Antonio Conte spoke blandly of revenue streams and the economics of Champions League progress and of the need for his team still to "mature" but, when he considered the occasion ahead, the Italian simply could not disguise a sense of thrill. "This is a dream for us, to be in the knockout stages," said the Juventus manager. "Like Celtic we're back in this competition for the first time in a while so, in some respects, we are both outsiders here."
That may have been diplomatic but, back in Turin, the Bianconeri are starting to believe they belong. Juve, twice winners and seven-time finalists in Europe's elite club competition, feel like contenders again after the traumas endured in the wake of Calciopoli and the spluttered attempts since to regain lost status. They will emerge into the din at Parkhead on Tuesday a side wary that an awkward evening awaits, but a club that is joyfully bursting back to prominence. The Old Lady of Italian football is revived.
It has been a laborious route back. The match-fixing scandal had disgraced the club, condemning them to Serie B back in 2006, wrecking their reputation and gutting what had been an imposing team. Even if life in the second tier was limited to a solitary promotion-winning season, there was a dissatisfaction attached to subsequent campaigns, even those which flirted with the Champions League once more. It said much that Gianluigi Buffon, the only remaining member of the pre-scandal playing staff, recognised this season's European campaign as a return "through the front door". This time round they are league champions, Italy's flag-bearers proper and essentially the team who eliminated the holders, Chelsea, in the group stages.
Off the pitch the sparkling new 41,000-seat Juventus stadium, scene of Roberto Di Matteo's last stand at Chelsea back in November, has offered an opportunity for a fresh start, complete with facilities like those taken for granted in the Premier League if considered eye-catching in Italy. From executive boxes to swish restaurants the corporate experience represents progress in a ground that belongs to the club as opposed to the dilapidated state-owned homes of most of Juve's rivals. They are generating income off the pitch which can fuel ambitions on it. January may have been relatively quiet but Nicolas Anelka has arrived on loan from Shanghai Shenhua, a decade after he almost signed for the club, and Spain's Fernando Llorente will join under the Bosman ruling in the summer.
Juve retain the pull of old and over the last 19 months have swept all before them. Managers had come and gone in the period since the darkest days, from Claudio Ranieri to Ciro Ferrara, Alberto Zaccheroni to Gigi Del Neri, though it was only when Conte returned in May 2011 to the club where he won a European Cup in 1996 that the team was heaved on to another level. The achievements of a man whose top-flight experience had previously amounted to a fraught three-month tenure at Atalanta have been remarkable. Last season's Scudetto, technically Juve's first in nine years, was claimed without a game lost. Saturday's victory over Fiorentina means they are five points clear again this term.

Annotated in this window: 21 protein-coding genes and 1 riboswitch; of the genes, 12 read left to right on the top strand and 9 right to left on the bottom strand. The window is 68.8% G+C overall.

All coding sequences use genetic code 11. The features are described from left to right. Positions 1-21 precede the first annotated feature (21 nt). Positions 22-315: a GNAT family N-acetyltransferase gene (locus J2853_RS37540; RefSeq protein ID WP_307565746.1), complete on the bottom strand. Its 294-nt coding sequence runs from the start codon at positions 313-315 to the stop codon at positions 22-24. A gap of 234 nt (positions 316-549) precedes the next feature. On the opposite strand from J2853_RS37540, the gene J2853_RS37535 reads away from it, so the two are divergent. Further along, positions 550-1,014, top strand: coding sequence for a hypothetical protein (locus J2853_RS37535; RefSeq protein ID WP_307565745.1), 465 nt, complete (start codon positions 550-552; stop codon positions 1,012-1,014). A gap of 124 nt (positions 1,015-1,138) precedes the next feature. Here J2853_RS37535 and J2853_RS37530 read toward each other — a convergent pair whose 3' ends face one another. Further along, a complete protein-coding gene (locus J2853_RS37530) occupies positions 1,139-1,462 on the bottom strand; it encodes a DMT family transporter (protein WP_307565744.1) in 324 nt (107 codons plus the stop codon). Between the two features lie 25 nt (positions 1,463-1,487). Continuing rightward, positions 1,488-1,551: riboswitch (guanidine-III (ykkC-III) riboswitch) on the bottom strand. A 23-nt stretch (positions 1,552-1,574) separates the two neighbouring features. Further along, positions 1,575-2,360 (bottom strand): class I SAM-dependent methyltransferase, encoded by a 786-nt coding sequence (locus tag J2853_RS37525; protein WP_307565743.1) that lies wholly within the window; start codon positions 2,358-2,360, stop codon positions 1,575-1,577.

Conte has endured his own traumas, not least the four-month touchline ban for his alleged part in the match-fixing scandal and which left him on the outside looking in as his side gathered momentum in their Champions League qualifying group. Yet even then the 43-year-old's impact remained clear. "Conte has brought back the 'Juventus style', something which is not really understood outside Juve," said Marcello Lippi, who had claimed this competition with Conte in his midfield against Ajax in Rome 17 years ago. "His team have speed, style and determination and are well organised. They work hard for each other, all aspects of the Juve DNA but which had been lost."
There is class to go with the tenacity. Tactically Conte is cute and, perhaps critically, more adaptable than some. When he returned to the club in the summer of 2011 he had been intent on employing a 4-2-4 reliant on feverish pressing and energy, only for Andrea Pirlo's arrival from Milan to force a rethink. The integration of the veteran alongside Claudio Marchisio and Arturo Vidal in a three-man midfield has been key to the team's smooth progress since, the manager having recognised that area as his side's forte with the trio a blur of slick interchanges, a unit that functions sweetly. The 4-3-3 has become 3-5-2 and even 3-3-4, constantly morphing. Chelsea never truly came to terms with that flexibility in either tie. In Turin they were pulled out of defensive shape and, eventually, ripped to shreds.
There has been shrewd investment, not least across the back line and Kwadwo Asamoah has already proved in this competition that a player once considered a midfield playmaker can flourish as a left wing-back. The hope is that Anelka this term, and Llorente next, add a menacing presence to a front-line heavily reliant upon Mirko Vucinic being in the mood. "We are building something very good here," said Conte. "It is only a matter of time before we really challenge [for a European Cup] and I just ask our fans to be a bit patient."
Dousing the expectation may be wishful thinking with the momentum that has been built up. Celtic have beaten Barcelona this season but, potentially, they will face a more trying evening against a team who are patient out of possession but eager to spring on the counter. "They have an extremely compact collective and it actually helps that they lack a 'star' player," said Jose Mourinho recently of the Italians. "They remind me of my Porto side in 2004." That team claimed this trophy. Conte and Juve can dare to dream indeed.